The Duterte administration has carried out a slew of sweeping economic reforms over the past two years that previous political leaderships had failed to do and whose benefits are now being truly felt by the Filipino majority by way of lower poverty and hunger levels, more jobs and livelihood opportunities, and an economy that is among the fastest-growing in the world, according to Finance Undersecretary Karl Kendrick Chua.
Chua said that under President Duterte’s leadership, the economic team has been making a “careful balancing” of short-term benefits for the people with the long-term public welfare, and allocating resources in such a way that the net benefit would be for the greater good of the greater number of Filipinos.
The infusion of P33 billion per month into the economy as a result of the additional spending power of Filipinos, coming mainly from the sizable cuts in personal income tax (PIT) rates under the Tax Reform for Acceleration and Inclusion Act (TRAIN) has temporarily driven up inflation, but in a “good and productive” way, Chua said.
According to Chua, this additional P33 billion comes from the following: P12 billion from lower PIT rates, P2 billion from the Unconditional Cash Transfers (UCTs) for poor families, P3.5 billion from money saved from the free tuition in State Universities and Colleges (SUCs), and P15 billion from wages from new infrastructure projects under the “Build, Build, Build” program.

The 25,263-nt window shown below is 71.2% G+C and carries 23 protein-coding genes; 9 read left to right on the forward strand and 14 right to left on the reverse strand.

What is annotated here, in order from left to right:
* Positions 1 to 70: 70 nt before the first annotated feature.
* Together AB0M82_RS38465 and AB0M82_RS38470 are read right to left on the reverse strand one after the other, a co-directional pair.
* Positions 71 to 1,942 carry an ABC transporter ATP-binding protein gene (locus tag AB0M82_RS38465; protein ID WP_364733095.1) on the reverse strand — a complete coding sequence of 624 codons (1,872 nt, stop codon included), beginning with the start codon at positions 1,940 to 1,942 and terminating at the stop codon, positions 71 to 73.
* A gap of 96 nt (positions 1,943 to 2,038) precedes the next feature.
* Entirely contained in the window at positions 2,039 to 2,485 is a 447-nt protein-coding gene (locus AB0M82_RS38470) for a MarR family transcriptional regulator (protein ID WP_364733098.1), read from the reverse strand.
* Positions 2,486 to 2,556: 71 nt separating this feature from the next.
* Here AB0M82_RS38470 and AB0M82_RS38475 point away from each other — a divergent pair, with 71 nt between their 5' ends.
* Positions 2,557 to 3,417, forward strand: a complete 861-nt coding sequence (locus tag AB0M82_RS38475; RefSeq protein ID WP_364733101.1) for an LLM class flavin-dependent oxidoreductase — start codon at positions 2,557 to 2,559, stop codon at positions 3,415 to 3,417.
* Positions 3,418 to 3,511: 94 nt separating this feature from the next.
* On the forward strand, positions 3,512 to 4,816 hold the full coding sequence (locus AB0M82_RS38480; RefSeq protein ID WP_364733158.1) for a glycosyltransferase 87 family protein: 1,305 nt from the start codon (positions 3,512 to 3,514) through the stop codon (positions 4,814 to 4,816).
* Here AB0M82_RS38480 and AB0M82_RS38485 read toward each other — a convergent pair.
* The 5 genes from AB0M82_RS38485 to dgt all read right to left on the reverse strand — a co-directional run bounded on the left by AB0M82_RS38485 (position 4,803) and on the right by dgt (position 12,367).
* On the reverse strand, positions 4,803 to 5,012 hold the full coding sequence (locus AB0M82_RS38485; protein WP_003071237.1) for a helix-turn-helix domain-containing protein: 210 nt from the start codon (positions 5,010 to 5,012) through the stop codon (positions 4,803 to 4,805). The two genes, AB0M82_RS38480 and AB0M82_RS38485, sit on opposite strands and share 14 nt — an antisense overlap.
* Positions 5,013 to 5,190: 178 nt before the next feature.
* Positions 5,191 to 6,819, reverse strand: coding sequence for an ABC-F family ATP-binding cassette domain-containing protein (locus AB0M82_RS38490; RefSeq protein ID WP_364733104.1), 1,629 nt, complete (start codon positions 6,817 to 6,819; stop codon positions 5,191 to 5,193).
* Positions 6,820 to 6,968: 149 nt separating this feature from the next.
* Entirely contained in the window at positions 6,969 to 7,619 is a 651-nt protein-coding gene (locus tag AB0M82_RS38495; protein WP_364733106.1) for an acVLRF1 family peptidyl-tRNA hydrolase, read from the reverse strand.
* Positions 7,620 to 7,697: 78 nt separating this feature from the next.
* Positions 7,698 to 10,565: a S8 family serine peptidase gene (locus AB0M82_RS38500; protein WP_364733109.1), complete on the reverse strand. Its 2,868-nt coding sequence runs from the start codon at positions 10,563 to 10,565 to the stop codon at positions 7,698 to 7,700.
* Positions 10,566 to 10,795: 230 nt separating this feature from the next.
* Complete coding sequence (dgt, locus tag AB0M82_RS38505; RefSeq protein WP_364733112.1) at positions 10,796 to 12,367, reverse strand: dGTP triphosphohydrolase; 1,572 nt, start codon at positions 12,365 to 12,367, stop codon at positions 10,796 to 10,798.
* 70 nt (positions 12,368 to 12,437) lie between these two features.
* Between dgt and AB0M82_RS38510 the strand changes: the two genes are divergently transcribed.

“This government has accomplished important economic reforms that previous administrations lack. In just 2 years, it passed a landmark tax reform. It passed a national ID law to help improve financial inclusion and social protection. It passed the ease of doing business (EODB) law,” Chua said.
The TRAIN and EODB were signed into law by the President in December and in May, respectively, while the National ID bill has already been submitted by the Congress to Malacañang Palace for President Duterte’s signature.
The government is also “opening up more and more sectors of the economy to both foreign and local competition” and is “raising infrastructure investment to above 5 percent of GDP (gross domestic product) for the first time, and “pursuing 4 more tax reform packages to make the tax system fairer, simpler, and more efficient,” Chua said.
Chua said the peso depreciation, wider trade gap and temporary elevated inflation are signs of a continuously strong domestic economy that benefits the country in general.
He pointed out that the Philippines is net beneficiary of the weaker peso as it spells higher incomes for over 10 million overseas Filipino workers (OFWs) who send money to an estimated 22 million households back home as well as for the business process outsourcing (BPO) and export sectors that are among the country’s leading sources of jobs, he said.
“In fact, the BPO and export sectors have clamored in the past for some manipulation of the peso to make it weaker and more competitive,” Chua said. “When put in this context, then some will realize that it is not rich investors that we are serving, who make money from a stronger peso, but the vast majority of working class Filipinos who stand to benefit from a more competitive exchange rate as more jobs and opportunities come to them.”